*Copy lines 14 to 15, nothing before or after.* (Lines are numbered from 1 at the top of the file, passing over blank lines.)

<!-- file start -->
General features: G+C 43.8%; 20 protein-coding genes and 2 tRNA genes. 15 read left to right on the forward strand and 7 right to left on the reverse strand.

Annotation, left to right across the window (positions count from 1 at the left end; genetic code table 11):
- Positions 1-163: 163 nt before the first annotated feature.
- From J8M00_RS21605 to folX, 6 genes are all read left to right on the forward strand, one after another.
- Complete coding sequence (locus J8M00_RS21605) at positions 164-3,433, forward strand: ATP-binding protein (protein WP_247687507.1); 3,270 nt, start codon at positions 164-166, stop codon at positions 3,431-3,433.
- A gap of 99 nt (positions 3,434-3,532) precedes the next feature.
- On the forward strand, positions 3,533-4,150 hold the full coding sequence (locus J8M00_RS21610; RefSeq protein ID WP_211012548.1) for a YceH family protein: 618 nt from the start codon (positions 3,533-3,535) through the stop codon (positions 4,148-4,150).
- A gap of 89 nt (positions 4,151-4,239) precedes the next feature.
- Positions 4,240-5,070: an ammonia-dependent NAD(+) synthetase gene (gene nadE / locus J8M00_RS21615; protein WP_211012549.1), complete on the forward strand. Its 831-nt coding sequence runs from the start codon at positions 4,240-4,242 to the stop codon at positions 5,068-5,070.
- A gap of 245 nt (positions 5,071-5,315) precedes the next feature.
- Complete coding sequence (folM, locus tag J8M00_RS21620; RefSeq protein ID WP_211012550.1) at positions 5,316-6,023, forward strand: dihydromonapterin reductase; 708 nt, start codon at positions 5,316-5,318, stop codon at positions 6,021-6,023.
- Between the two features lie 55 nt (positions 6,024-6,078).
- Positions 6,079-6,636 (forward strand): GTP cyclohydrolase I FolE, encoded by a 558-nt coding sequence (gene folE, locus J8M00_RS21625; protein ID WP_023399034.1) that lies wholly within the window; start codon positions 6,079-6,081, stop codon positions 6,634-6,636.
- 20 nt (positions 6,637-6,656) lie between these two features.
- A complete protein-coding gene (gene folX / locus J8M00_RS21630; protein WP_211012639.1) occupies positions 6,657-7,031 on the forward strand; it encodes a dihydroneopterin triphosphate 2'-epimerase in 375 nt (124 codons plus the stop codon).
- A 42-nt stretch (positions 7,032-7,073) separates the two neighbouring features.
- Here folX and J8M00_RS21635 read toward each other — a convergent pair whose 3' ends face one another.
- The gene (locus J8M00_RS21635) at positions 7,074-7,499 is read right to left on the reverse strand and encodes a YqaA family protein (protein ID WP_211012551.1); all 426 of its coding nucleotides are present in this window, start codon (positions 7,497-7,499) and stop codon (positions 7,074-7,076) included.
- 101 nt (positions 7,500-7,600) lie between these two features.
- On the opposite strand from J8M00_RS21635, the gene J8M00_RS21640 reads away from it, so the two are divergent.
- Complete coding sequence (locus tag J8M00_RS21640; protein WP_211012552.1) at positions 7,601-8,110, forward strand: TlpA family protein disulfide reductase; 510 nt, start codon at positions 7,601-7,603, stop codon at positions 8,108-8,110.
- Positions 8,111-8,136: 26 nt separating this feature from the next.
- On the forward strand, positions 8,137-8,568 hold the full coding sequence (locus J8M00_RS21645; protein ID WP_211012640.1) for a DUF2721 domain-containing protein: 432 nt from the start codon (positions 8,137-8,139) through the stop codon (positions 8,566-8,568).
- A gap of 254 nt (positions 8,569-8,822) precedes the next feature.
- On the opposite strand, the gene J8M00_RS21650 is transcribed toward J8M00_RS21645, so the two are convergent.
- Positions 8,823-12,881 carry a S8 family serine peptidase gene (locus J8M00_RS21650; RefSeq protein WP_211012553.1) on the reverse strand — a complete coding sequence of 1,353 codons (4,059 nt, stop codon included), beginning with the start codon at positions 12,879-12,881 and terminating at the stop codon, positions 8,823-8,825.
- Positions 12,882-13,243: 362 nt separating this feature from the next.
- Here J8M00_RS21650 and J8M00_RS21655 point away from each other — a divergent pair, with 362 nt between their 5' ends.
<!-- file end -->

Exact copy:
- 20 nt (positions 6,637-6,656) lie between these two features.
- A complete protein-coding gene (gene folX / locus J8M00_RS21630; protein WP_211012639.1) occupies positions 6,657-7,031 on the forward strand; it encodes a dihydroneopterin triphosphate 2'-epimerase in 375 nt (124 codons plus the stop codon).